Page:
Why new SaaS providers should swallow their own medicine

 

The demand for SaaS is growing due to its associated scalability, flexibility and cost saving benefits. To remain relevant to their customers, the move is not a choice but a necessity – yet the benefit of such a model sits almost entirely with the end-user.

For ISVs, pay-as-you-go user license payments can mean squeezed margin and shifting user numbers, which creates difficulty in revenue forecasting and measuring success.

To further add to the complexity, an increasingly competitive software market means that ISVs cannot afford to get their pricing point wrong; too low and they will not be profitable, too high and they will lose market share. 

As ISVs become SaaS providers they need to ensure the transition is technically smooth and importantly creates a viable business model that will help them turn a profit. To do this, they should consider swallowing their own medicine – using a SaaS cloud hosting service provider to receive the same benefits they offer their customers. 

Gartner has predicted that SaaS-based delivery will experience healthy growth through 2015 when worldwide revenue is projected to reach $22.1 billion. Customers are seeking a flexible software model that can be scaled according to their needs.

Gone are the days of on-premise solutions that are capital intensive and costly to run and support over long licensing periods. SaaS allows customers to hand over the responsibility for keeping the application running and only pay for the users they need to, when they need to, lowering the total cost of ownership. 

Simplified deployment, lower customer acquisition costs, centralised management and simplified upgrades also play a part in driving SaaS uptake. Most importantly, the ability to rapidly scale, combined with shorter sales cycles, set the stage for increased revenue.

Fulfilling the demand for a SaaS model will take its toll on ISVs if they do not deal with both the technical and commercial considerations of the transition.

From a commercial perspective, ISVs need to transition to a SaaS model that can stay competitive in a saturated market. 

For these companies, used to receiving regular and predictable revenue streams, the challenges associated with a pay-as-you-go revenue model make it difficult to accurately forecast and measure their success.

It’s difficult to plan fixed costs when monthly revenue shifts. For example, these companies often support a burdensome IT infrastructure for the platform at a heavy fixed cost that the business is not guaranteed to recover from incoming revenue. 

Like their own customers, they themselves will need to overcome technology challenges including meeting enterprise requirements for security; control, performance; and ease of integration – and perhaps the biggest challenge – cost-effectively scaling IT operations to enable and keep up with a global customer base.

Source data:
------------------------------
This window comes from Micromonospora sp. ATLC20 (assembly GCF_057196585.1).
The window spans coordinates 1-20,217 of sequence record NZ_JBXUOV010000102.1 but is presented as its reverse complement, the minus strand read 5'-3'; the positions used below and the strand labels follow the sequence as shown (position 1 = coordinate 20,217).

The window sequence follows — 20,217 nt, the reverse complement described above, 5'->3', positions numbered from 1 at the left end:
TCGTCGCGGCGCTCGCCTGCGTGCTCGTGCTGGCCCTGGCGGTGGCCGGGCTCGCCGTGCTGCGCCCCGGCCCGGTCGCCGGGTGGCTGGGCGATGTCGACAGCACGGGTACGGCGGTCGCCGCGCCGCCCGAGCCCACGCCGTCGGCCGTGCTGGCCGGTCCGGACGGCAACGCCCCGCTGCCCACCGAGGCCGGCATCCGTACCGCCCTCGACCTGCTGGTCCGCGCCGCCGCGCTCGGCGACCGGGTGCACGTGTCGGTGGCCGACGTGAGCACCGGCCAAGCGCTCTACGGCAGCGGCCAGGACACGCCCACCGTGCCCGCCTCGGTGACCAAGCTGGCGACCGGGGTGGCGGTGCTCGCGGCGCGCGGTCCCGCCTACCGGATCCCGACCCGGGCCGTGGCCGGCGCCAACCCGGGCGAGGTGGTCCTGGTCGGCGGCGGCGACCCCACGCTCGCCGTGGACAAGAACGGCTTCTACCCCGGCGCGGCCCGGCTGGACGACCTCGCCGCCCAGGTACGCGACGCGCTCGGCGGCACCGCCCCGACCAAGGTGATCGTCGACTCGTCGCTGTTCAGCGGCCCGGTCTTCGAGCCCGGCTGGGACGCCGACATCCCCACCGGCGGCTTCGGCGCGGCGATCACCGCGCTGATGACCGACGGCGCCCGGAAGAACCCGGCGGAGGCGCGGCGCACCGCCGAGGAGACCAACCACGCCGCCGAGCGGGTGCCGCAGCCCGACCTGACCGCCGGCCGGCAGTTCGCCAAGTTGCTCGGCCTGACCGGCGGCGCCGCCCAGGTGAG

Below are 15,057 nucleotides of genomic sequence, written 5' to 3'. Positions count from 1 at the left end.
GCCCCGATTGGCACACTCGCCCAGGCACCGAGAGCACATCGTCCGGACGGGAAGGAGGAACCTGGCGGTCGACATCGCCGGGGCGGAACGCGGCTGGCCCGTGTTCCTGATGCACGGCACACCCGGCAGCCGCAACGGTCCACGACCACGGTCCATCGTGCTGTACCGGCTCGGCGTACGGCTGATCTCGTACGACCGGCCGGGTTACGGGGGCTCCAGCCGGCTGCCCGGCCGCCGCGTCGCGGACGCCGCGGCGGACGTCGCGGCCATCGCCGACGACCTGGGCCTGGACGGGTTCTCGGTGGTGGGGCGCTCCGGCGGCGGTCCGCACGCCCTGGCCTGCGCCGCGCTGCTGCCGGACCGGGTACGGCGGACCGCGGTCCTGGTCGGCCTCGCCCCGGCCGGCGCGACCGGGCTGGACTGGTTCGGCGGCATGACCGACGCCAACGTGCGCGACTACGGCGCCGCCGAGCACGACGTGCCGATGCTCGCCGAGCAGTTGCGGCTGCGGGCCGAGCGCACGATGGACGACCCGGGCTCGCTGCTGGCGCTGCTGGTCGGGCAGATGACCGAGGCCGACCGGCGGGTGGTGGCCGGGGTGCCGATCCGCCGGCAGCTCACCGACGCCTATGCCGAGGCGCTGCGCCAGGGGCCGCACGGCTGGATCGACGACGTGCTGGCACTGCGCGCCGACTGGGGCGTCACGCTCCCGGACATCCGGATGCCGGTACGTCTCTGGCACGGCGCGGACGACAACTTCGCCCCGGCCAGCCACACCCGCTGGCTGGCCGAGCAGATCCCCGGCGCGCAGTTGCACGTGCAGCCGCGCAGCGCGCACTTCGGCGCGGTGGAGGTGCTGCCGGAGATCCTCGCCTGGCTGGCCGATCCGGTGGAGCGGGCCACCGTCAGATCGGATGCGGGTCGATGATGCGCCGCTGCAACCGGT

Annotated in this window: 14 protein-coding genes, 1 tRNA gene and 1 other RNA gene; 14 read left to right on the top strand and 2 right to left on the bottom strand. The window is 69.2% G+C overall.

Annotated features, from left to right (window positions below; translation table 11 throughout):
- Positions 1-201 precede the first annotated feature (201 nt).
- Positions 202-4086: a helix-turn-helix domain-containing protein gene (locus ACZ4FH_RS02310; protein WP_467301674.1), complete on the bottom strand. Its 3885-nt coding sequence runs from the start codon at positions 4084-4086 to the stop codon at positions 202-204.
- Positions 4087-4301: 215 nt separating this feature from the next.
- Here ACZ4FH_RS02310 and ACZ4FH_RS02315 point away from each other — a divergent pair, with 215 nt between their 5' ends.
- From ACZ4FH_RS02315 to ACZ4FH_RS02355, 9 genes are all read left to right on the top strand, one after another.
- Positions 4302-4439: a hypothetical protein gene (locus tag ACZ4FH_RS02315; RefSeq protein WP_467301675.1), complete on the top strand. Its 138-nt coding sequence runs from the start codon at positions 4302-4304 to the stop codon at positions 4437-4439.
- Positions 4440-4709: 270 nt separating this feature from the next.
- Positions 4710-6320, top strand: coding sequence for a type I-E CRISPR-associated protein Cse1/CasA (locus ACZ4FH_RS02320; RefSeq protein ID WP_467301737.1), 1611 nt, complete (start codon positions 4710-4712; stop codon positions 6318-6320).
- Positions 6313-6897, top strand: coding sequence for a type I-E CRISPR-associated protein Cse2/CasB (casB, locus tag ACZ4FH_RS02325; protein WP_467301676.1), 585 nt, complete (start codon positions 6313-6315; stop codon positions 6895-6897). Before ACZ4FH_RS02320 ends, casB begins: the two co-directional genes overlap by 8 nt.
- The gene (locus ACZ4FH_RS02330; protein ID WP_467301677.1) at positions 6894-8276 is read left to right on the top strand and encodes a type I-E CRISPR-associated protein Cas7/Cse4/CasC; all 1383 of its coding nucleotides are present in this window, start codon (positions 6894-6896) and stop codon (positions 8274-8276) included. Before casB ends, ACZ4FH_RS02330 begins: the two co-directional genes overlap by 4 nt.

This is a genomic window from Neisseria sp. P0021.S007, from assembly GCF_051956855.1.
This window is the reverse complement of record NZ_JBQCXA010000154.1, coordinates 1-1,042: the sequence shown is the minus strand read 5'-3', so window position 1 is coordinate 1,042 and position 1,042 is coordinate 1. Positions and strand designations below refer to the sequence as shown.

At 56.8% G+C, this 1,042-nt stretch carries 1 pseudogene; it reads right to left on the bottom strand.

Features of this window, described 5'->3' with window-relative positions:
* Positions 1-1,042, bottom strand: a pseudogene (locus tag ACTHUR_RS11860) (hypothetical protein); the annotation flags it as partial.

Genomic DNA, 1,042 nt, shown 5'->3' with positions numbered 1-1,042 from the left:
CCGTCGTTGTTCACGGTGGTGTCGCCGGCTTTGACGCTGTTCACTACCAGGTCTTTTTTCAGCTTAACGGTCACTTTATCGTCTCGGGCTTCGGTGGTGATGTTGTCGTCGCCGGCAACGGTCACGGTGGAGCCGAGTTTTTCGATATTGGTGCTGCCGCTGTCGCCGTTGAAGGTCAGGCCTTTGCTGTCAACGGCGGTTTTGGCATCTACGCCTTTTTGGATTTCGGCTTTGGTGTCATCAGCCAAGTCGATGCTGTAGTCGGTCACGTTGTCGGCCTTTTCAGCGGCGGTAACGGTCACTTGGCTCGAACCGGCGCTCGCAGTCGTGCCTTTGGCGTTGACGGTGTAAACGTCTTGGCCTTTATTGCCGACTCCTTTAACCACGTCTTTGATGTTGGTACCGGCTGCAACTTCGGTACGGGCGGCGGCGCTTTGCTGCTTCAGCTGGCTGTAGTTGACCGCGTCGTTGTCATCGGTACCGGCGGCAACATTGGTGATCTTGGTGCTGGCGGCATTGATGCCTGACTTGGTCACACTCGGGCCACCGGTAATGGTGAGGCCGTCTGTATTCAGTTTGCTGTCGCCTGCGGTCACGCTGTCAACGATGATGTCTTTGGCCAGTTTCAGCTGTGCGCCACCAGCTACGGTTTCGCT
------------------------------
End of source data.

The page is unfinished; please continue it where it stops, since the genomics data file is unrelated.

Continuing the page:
>See also: Controlling the skies: The rise and role of the cloud service broker

They will also need to consider the design of the application architecture – how can they design their application to be more suited to a SaaS based model? SaaS is a purely web-based offering and differs greatly from days of working with customers to install an application that is run in a data centre. An application that runs across the Internet will need redesigning and re-architecting.

So how do independent software vendors (ISVs) keep costs low so that they can generate enough profit margins to keep the business alive while offering their customers a price point per user that will keep them competitive? How do they ensure that they can create cost savings and efficiency by only using the right IT infrastructure as and when they need it?

They should reap the benefits of “as-a-services” solutions, such as infrastructure-as-a-service, by working with a cloud hosting provider. This will lower total cost of ownership, ensure rapid scalability, and ultimately help them align infrastructure spend with customer usage. 

This means the ISV cuts unnecessary cost and can scale up or down according to need. So if the company is about to enter a busy period (a known cyclical event for example) then they can simply build more infrastructure to cater for this increased demand. Once the busy period has gone then they can remove this extra capacity and return to normal load.

ISVs should look for the provider with the best price point and the best flexible contractual terms to align with their own price points and terms for their customers to help solve their commercial challenge.

Yet a SaaS provider is only as good as the platform that it delivers the software on. As ISVs transition to being a SaaS provider and pick their cloud host, they must choose carefully and according to technical ability. Looking for industry experience, the ability to scale services quickly (and globally) and strong SLAs, are key to finding the right one. 

To remain competitive, ISV SaaS providers need to align their solutions with their customer’s needs; flexibility and cost efficiency. They should look for the same from their own SaaS cloud-hosting partner.

To measure how well the partner fits, there are three important key areas of consideration: industry expertise, a global footprint, and strong SLAs, the combination of which often means the partner will offer the best price point and best flexible contractual terms.  

In turn, these will help the business to overcome both the commercial and technical aspects of transitioning to SaaS.

 

Sourced from Andy Lancaster, UK cloud director, Dimension Data

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Ben Rossi

Ben was Vitesse Media's editorial director, leading content creation and editorial strategy across all Vitesse products, including its market-leading B2B and consumer magazines, websites, research and...

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